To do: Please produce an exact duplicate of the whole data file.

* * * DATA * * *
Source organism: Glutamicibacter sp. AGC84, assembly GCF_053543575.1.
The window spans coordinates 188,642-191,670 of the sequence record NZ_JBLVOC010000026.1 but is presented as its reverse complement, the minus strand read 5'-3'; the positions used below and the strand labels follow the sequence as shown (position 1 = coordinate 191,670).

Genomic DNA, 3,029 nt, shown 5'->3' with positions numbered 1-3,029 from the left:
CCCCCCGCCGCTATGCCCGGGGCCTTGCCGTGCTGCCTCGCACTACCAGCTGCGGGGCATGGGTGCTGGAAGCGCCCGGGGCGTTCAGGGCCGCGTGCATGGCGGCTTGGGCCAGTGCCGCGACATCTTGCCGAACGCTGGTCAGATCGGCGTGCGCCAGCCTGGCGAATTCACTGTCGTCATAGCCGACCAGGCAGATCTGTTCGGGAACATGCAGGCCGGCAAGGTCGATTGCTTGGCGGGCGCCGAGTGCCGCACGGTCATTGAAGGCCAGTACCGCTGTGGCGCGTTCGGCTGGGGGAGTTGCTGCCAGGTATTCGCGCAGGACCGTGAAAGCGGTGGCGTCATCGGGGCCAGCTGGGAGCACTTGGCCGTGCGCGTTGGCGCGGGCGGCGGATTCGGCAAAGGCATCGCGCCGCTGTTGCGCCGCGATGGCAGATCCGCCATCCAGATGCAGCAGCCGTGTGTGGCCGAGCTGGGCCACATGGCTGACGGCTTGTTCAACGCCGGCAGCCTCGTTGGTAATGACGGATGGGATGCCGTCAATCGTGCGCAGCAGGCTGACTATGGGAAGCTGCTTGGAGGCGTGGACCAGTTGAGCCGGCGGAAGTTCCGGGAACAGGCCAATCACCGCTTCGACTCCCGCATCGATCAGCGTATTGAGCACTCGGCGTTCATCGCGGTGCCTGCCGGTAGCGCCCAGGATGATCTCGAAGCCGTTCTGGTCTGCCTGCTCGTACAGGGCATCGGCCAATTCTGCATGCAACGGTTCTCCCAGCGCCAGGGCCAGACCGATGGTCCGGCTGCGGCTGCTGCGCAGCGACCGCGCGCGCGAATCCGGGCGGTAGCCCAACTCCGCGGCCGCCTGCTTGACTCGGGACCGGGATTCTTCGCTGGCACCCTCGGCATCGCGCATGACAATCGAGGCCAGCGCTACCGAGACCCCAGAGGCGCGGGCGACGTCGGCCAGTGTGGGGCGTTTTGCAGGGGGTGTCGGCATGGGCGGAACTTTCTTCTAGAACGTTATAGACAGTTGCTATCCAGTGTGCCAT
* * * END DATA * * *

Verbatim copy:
Source organism: Glutamicibacter sp. AGC84, assembly GCF_053543575.1.
The window spans coordinates 188,642-191,670 of the sequence record NZ_JBLVOC010000026.1 but is presented as its reverse complement, the minus strand read 5'-3'; the positions used below and the strand labels follow the sequence as shown (position 1 = coordinate 191,670).

Genomic DNA, 3,029 nt, shown 5'->3' with positions numbered 1-3,029 from the left:
CCCCCCGCCGCTATGCCCGGGGCCTTGCCGTGCTGCCTCGCACTACCAGCTGCGGGGCATGGGTGCTGGAAGCGCCCGGGGCGTTCAGGGCCGCGTGCATGGCGGCTTGGGCCAGTGCCGCGACATCTTGCCGAACGCTGGTCAGATCGGCGTGCGCCAGCCTGGCGAATTCACTGTCGTCATAGCCGACCAGGCAGATCTGTTCGGGAACATGCAGGCCGGCAAGGTCGATTGCTTGGCGGGCGCCGAGTGCCGCACGGTCATTGAAGGCCAGTACCGCTGTGGCGCGTTCGGCTGGGGGAGTTGCTGCCAGGTATTCGCGCAGGACCGTGAAAGCGGTGGCGTCATCGGGGCCAGCTGGGAGCACTTGGCCGTGCGCGTTGGCGCGGGCGGCGGATTCGGCAAAGGCATCGCGCCGCTGTTGCGCCGCGATGGCAGATCCGCCATCCAGATGCAGCAGCCGTGTGTGGCCGAGCTGGGCCACATGGCTGACGGCTTGTTCAACGCCGGCAGCCTCGTTGGTAATGACGGATGGGATGCCGTCAATCGTGCGCAGCAGGCTGACTATGGGAAGCTGCTTGGAGGCGTGGACCAGTTGAGCCGGCGGAAGTTCCGGGAACAGGCCAATCACCGCTTCGACTCCCGCATCGATCAGCGTATTGAGCACTCGGCGTTCATCGCGGTGCCTGCCGGTAGCGCCCAGGATGATCTCGAAGCCGTTCTGGTCTGCCTGCTCGTACAGGGCATCGGCCAATTCTGCATGCAACGGTTCTCCCAGCGCCAGGGCCAGACCGATGGTCCGGCTGCGGCTGCTGCGCAGCGACCGCGCGCGCGAATCCGGGCGGTAGCCCAACTCCGCGGCCGCCTGCTTGACTCGGGACCGGGATTCTTCGCTGGCACCCTCGGCATCGCGCATGACAATCGAGGCCAGCGCTACCGAGACCCCAGAGGCGCGGGCGACGTCGGCCAGTGTGGGGCGTTTTGCAGGGGGTGTCGGCATGGGCGGAACTTTCTTCTAGAACGTTATAGACAGTTGCTATCCAGTGTGCCAT